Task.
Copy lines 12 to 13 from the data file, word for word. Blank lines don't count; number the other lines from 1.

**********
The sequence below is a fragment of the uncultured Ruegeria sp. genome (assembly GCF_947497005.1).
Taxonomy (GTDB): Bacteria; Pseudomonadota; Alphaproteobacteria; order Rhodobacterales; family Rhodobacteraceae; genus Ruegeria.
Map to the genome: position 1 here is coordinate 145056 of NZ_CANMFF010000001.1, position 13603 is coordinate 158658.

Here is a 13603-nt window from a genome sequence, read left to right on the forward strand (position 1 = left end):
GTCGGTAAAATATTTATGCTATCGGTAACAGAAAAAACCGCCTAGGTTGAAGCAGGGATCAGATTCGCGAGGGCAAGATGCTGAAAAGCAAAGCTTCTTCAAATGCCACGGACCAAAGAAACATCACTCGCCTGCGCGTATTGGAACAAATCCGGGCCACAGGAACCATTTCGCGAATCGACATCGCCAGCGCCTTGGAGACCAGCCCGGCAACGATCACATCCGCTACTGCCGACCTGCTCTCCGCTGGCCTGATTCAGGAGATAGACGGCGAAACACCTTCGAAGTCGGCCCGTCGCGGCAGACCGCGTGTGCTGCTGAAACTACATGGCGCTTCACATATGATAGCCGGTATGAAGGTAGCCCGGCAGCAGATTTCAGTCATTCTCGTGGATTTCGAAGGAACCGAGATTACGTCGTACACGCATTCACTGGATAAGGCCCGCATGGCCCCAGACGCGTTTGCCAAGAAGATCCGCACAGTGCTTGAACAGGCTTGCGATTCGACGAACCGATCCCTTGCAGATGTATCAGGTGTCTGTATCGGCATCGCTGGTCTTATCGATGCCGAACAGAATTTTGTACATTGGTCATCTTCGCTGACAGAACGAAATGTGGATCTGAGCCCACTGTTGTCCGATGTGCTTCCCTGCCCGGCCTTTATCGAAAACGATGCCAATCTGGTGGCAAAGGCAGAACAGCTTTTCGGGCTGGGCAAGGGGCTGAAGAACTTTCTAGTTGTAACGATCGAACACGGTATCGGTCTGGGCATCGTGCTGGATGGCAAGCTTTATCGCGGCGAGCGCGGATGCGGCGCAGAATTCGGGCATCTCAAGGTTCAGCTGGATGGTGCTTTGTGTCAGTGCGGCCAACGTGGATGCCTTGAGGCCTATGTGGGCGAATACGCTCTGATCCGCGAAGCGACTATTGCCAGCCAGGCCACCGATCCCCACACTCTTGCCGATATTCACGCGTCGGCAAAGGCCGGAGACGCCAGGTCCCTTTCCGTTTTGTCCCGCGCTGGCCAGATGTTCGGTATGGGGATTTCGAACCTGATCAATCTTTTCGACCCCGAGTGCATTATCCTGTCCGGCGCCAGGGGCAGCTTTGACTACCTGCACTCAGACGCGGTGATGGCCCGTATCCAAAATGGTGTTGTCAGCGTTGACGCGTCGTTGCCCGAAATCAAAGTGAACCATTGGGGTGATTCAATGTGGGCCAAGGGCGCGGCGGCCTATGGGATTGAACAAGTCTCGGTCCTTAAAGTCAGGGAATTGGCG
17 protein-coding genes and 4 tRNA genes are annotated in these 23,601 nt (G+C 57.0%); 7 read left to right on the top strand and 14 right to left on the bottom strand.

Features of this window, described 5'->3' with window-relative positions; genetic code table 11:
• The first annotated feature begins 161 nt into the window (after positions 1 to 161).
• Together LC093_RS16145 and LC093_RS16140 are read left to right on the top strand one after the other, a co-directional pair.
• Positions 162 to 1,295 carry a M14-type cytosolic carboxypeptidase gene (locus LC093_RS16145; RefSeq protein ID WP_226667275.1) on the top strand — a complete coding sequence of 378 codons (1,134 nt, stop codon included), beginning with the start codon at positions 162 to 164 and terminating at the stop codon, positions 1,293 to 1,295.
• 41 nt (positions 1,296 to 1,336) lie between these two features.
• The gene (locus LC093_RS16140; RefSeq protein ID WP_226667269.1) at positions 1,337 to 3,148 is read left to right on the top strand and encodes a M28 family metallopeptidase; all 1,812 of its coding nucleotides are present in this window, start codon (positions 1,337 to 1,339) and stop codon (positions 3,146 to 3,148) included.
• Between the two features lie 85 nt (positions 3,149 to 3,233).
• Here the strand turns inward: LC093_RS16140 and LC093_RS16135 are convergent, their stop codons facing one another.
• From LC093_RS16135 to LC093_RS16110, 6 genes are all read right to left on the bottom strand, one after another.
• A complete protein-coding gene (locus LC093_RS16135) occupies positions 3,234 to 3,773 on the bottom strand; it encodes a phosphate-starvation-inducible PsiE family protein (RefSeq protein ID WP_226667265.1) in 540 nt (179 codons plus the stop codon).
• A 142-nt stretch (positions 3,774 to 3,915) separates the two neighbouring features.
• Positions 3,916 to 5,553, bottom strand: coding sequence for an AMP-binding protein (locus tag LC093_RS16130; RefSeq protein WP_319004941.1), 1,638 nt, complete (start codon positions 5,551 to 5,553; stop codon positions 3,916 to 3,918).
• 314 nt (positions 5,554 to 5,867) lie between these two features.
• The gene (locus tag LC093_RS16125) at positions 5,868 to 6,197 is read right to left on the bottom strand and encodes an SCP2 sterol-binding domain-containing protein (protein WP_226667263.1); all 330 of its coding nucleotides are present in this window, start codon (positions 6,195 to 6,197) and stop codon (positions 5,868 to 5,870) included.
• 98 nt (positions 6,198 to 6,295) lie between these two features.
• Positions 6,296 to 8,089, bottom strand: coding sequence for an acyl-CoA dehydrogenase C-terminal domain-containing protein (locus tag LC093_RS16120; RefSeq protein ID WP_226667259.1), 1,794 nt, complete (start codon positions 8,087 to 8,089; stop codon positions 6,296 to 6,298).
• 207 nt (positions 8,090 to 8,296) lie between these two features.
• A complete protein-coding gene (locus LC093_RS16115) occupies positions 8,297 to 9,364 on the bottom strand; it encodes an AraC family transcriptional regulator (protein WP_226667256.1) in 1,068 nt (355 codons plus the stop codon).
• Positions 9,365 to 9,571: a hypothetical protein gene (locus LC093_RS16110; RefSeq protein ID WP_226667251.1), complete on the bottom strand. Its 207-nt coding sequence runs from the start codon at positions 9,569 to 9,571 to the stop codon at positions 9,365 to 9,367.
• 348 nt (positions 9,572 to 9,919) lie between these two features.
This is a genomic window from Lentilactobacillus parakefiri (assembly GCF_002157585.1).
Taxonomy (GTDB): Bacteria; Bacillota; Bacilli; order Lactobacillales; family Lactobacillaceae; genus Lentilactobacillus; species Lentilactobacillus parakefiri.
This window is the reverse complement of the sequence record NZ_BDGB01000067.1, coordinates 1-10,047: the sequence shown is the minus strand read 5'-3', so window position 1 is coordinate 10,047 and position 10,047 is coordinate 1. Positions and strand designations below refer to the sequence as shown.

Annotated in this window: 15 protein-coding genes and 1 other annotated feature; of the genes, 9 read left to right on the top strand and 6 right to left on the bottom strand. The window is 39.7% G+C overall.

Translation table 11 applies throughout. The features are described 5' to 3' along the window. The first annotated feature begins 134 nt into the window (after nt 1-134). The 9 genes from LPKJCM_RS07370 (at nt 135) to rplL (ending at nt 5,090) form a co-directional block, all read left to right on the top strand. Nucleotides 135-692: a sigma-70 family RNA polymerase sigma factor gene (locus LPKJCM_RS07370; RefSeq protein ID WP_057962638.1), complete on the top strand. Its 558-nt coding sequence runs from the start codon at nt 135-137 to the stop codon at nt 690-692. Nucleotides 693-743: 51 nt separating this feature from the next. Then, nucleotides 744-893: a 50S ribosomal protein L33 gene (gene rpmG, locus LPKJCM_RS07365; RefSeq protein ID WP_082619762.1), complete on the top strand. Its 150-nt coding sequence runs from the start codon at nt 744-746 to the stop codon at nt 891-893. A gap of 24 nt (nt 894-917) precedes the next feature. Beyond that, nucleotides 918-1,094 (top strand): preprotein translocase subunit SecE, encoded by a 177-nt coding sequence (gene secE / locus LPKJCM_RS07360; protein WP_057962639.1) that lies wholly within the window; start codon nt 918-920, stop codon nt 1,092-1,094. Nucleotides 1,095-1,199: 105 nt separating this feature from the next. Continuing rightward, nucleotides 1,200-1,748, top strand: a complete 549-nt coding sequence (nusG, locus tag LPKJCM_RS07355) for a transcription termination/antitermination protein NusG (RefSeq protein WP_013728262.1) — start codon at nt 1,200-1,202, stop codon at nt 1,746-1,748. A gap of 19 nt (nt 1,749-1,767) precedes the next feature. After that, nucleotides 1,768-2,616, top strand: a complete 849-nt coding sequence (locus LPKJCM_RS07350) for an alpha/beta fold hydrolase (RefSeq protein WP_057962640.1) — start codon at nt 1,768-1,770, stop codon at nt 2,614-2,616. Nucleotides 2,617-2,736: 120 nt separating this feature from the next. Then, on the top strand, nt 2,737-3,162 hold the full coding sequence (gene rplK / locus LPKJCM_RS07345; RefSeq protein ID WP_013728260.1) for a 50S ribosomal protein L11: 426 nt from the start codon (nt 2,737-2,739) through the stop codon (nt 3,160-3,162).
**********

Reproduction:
• The gene (locus LC093_RS16140; RefSeq protein ID WP_226667269.1) at positions 1,337 to 3,148 is read left to right on the top strand and encodes a M28 family metallopeptidase; all 1,812 of its coding nucleotides are present in this window, start codon (positions 1,337 to 1,339) and stop codon (positions 3,146 to 3,148) included.
• Between the two features lie 85 nt (positions 3,149 to 3,233).